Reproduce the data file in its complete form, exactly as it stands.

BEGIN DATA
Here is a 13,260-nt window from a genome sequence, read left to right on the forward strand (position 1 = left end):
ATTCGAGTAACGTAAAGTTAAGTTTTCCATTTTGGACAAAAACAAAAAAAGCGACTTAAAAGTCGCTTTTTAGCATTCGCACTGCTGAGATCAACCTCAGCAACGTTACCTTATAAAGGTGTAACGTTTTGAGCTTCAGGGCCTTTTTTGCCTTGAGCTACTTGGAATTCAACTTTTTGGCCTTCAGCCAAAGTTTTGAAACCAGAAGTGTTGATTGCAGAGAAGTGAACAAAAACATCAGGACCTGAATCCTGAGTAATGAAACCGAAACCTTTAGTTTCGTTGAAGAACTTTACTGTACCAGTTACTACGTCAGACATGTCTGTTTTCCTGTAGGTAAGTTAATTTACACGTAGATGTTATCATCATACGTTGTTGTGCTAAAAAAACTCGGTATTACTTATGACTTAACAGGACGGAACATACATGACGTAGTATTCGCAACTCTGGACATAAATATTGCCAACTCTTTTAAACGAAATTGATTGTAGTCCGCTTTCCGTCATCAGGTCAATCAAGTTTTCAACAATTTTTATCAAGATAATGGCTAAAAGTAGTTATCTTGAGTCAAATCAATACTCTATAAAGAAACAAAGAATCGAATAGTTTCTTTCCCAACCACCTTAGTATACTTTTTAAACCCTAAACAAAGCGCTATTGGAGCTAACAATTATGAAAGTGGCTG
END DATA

Here is a 13,260-nt window from a genome sequence, read left to right on the forward strand (position 1 = left end):
ATTCGAGTAACGTAAAGTTAAGTTTTCCATTTTGGACAAAAACAAAAAAAGCGACTTAAAAGTCGCTTTTTAGCATTCGCACTGCTGAGATCAACCTCAGCAACGTTACCTTATAAAGGTGTAACGTTTTGAGCTTCAGGGCCTTTTTTGCCTTGAGCTACTTGGAATTCAACTTTTTGGCCTTCAGCCAAAGTTTTGAAACCAGAAGTGTTGATTGCAGAGAAGTGAACAAAAACATCAGGACCTGAATCCTGAGTAATGAAACCGAAACCTTTAGTTTCGTTGAAGAACTTTACTGTACCAGTTACTACGTCAGACATGTCTGTTTTCCTGTAGGTAAGTTAATTTACACGTAGATGTTATCATCATACGTTGTTGTGCTAAAAAAACTCGGTATTACTTATGACTTAACAGGACGGAACATACATGACGTAGTATTCGCAACTCTGGACATAAATATTGCCAACTCTTTTAAACGAAATTGATTGTAGTCCGCTTTCCGTCATCAGGTCAATCAAGTTTTCAACAATTTTTATCAAGATAATGGCTAAAAGTAGTTATCTTGAGTCAAATCAATACTCTATAAAGAAACAAAGAATCGAATAGTTTCTTTCCCAACCACCTTAGTATACTTTTTAAACCCTAAACAAAGCGCTATTGGAGCTAACAATTATGAAAGTGGCTG